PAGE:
Voltage Controlled Current Source with Active Common Mode Rejection
The only instrument on the market possessing the patented „active common mode rejection“ technology (U.S. #9,285,809, March 2016), dedicated for use with DAQ units and lock-in amplifiers
Are you aware that four-wire (Kelvin) method is only necessary, but not sufficient condition to perform correct low resistance measurements? Artificial results may still occur because of errors due to common mode voltage.
As illustrated in the figure below, the four-wire resistance measurement setup in measuring configuration
can be easily modified to test configuration* that must unconditionally provide ZERO resistance if measuring correctly.
The four-wire (Kelvin) method itself is not a sufficient condition for measuring low resistance correctly!
Typical symptoms of common mode errors in the four-wire resistance measurements
How to eliminate common mode errors in resistance measurements?
What is common mode voltage and differential amplifier common mode error?
How to detect common mode errors in resistance measurement setups?
Why CMRR or CMR is an important parameter of instruments?
Four-wire connection assures only “transmission” of the correct voltage difference (VD = V2 - V1) to the differential inputs of the voltage sensing instrument. However, if VD is very low in comparison to common mode voltage, VCM = (V2 + V1)/2, the measurement precision can be drastically degraded by common mode error.
The common mode error is proportional to common mode voltage and increases with decreasing Common Mode Rejection Ratio (CMRR) of the used voltage sensing instrument. (More info in Solutions.)
Measurements affected by common mode errors exhibit an “unexpected” setup dependent resistance contribution. As a rule, in presence of common mode errors, measurements of the same sample provide different results if
Considering relevancy of common mode errors, the observed “unexpected” resistance contribution is a function of resistances distributed in the branch of current leads, CMR parameter of the voltage sensing instrument, and properties of a unit used to force a test current through the sample. Therefore, different results as mentioned above can be a consequence of
It should be noted that “accidentally” the contribution due to common mode errors can be equal in different setups; nevertheless, presence of common mode errors in a measurement setup can be detected by these tests.
Since common mode error is proportional to common-mode voltage, it will absent if common mode voltage will be suppressed sufficiently.
The AMS220 Voltage Controlled Current Source with Active Common Mode Rejection is able to eliminate common mode errors thanks to the patented technology (U.S. Patent #9,285,809; March 2016). Unlike conventional current sources, the AMS220 not only controls the current, but also monitors common mode voltage on the load and maintains it at negligible level. (More info in Solutions.)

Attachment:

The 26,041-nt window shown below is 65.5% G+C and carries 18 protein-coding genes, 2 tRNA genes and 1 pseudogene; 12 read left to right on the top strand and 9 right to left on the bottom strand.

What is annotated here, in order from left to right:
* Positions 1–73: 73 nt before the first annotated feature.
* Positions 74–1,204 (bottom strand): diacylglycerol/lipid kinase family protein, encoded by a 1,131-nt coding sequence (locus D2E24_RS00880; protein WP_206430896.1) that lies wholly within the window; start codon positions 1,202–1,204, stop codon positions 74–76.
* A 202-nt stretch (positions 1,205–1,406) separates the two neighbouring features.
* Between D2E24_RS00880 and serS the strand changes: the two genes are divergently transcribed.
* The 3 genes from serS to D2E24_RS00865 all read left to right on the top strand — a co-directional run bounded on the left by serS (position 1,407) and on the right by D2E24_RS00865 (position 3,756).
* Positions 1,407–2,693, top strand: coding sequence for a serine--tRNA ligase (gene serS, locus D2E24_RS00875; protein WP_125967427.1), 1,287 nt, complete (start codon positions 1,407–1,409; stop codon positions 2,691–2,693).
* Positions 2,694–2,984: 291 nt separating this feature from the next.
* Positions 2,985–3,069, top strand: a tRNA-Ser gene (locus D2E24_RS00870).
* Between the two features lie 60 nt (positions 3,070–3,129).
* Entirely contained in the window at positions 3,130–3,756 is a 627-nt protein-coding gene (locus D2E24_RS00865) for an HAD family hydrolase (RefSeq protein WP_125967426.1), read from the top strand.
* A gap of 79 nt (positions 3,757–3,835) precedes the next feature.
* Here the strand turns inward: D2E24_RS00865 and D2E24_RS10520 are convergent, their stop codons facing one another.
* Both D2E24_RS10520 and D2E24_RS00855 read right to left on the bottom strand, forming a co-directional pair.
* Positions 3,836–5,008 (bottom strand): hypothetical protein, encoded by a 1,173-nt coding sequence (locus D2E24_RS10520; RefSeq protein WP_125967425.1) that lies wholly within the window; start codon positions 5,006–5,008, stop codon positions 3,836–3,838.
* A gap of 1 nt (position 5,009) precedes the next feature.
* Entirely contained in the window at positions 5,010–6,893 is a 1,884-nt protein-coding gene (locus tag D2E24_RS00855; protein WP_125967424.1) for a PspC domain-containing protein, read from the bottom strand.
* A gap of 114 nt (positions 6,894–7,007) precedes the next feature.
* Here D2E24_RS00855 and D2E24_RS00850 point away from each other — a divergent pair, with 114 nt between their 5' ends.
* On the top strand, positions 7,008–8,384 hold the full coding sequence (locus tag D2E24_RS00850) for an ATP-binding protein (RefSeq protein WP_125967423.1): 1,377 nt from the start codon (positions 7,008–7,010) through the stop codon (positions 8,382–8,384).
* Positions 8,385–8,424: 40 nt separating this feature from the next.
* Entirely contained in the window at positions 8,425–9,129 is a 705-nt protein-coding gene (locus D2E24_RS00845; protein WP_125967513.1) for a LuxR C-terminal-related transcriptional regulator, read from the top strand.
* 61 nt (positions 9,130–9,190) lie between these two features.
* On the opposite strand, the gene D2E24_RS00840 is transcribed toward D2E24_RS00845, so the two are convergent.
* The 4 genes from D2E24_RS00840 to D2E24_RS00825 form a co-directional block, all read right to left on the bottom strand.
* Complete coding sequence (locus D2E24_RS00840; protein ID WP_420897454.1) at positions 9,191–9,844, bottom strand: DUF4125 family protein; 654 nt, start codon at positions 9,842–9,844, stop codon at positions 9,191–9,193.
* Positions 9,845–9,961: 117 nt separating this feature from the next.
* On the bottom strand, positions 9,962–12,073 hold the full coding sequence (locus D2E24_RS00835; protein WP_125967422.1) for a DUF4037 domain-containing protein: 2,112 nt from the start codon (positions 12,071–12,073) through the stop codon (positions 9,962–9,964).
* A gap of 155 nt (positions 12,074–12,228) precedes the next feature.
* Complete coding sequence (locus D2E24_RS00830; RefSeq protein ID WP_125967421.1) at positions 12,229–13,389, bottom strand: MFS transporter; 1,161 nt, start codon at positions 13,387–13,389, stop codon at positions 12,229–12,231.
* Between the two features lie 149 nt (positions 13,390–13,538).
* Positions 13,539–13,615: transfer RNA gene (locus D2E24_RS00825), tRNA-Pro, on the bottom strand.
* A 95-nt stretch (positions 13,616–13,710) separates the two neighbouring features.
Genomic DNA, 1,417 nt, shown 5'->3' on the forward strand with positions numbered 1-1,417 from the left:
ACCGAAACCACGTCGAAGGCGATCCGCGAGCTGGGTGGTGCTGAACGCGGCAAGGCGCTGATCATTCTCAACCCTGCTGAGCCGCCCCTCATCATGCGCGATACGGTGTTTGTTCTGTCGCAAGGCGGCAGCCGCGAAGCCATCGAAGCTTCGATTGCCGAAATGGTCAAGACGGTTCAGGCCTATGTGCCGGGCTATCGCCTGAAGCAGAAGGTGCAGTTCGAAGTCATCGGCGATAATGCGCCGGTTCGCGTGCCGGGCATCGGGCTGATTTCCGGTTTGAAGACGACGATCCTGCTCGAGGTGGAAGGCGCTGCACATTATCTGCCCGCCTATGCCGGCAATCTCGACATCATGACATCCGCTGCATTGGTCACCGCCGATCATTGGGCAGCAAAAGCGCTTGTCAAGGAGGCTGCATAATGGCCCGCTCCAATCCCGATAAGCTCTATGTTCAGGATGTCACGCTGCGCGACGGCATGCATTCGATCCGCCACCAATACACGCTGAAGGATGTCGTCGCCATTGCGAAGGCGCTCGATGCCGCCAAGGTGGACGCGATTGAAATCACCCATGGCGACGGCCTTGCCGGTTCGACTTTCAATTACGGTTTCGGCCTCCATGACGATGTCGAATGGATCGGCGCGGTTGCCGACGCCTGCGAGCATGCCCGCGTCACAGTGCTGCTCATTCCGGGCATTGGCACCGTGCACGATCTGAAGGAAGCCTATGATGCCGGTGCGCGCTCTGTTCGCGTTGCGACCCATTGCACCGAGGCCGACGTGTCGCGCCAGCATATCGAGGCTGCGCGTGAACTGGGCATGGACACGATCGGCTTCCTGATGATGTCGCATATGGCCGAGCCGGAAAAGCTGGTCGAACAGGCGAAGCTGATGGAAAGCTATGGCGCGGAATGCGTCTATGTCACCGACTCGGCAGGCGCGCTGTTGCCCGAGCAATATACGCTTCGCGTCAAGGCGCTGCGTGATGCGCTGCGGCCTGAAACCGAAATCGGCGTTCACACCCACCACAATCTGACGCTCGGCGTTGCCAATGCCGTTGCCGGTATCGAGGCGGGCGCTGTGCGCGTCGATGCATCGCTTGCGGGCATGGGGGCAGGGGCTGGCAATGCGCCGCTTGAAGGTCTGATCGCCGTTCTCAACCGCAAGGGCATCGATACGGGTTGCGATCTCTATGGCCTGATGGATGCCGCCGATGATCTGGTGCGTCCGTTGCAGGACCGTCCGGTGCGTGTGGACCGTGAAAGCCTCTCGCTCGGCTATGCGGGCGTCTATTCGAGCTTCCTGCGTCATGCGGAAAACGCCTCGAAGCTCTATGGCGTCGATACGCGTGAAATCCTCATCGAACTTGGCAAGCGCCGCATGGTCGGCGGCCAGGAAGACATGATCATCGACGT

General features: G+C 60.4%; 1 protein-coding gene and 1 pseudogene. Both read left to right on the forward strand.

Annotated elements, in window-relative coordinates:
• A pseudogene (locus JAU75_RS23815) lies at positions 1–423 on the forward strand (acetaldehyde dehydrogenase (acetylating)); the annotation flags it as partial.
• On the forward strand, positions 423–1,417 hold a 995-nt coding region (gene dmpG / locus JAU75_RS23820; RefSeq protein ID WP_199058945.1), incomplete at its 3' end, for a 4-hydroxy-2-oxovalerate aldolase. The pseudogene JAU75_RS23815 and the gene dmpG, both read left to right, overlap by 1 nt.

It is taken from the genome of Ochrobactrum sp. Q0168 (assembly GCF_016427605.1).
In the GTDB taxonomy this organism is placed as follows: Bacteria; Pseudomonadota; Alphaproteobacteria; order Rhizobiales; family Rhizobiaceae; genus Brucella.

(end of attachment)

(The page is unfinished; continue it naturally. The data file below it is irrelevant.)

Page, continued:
To perform correct resistance measurements without common mode errors, the AMS220 in conjunction with a lock-in amplifier can be used instead of an AC resistance bridge. (More info in Solutions.)
To measure the voltage difference between two signals, VD = V2 - V1, differential voltage amplifiers are exploited. It is customary to consider an ideal case that the output signal of the differential amplifier is just the voltage difference of the signals applied to the amplifier inputs, amplified by differential gain GD, thus VOideal = GD (V2 - V1). However, the output of a real differential amplifier reflects also the “background” signal due to common mode voltage. The common mode voltage, VCM, represents the voltage level common to both inputs of the differential amplifier and is defined as an average of V1 and V2; VCM = (V2 + V1)/2.
The real amplifier output voltage is VO = GDVD + GCMVCM, where GCM is so called common mode gain and GCMVCM represents the differential amplifier common mode error. (More info in Solutions.)
If applying the same voltage signal (transferred by only one signal wire) to both differential inputs of a voltage sensing instrument, the correct measurement result must unconditionally correspond to the ZERO voltage difference at the instrument’s inputs.
Exploiting this fact, making only minor change in connection of signal wires/cables enables to detect presence of common mode errors even in already running experiment. For reliable evaluation of the experimental setup more complex tests to reveal presence of common mode errors are needed.
Common Mode Rejection (CMR) and Common Mode Rejection Ratio (CMRR) indicate how much of the common mode voltage will appear in the measurement. Insufficient capabilities of instruments to reject common mode voltage represents a serious limitation for measurements of very-low resistances, because (very much greater) resistances in the current path can easily cause common mode voltage several orders of magnitude greater than the sensed voltage difference. Nowadays technology limit is CMR≈140 dB or CMRR≈107 (i.e. amplification of the differential voltage across the amplifier inputs is 10 million times greater than the amplification of the common mode voltage). Typically the CMR varies between 80 dB (CMRR = 104) and 120 dB (CMRR = 106). An example how CMR of an instrument can affect result of (very) low resistance measurement can be found in Solutions.
We focus on the research, development and production of specialized measuring instruments, with emphasis on those for very-low resistance measurements.
Up to now we are the only manufacturer utilizing the patented technology of active common mode rejection (U.S. Patent #9,285,809; March 2016).
Thanks to the patented technology our current sources with active common mode rejection (devoted preferably to lock-in amplifier users) enable reliable measurements of resistances down to very-low ones, even in the most demanding conditions.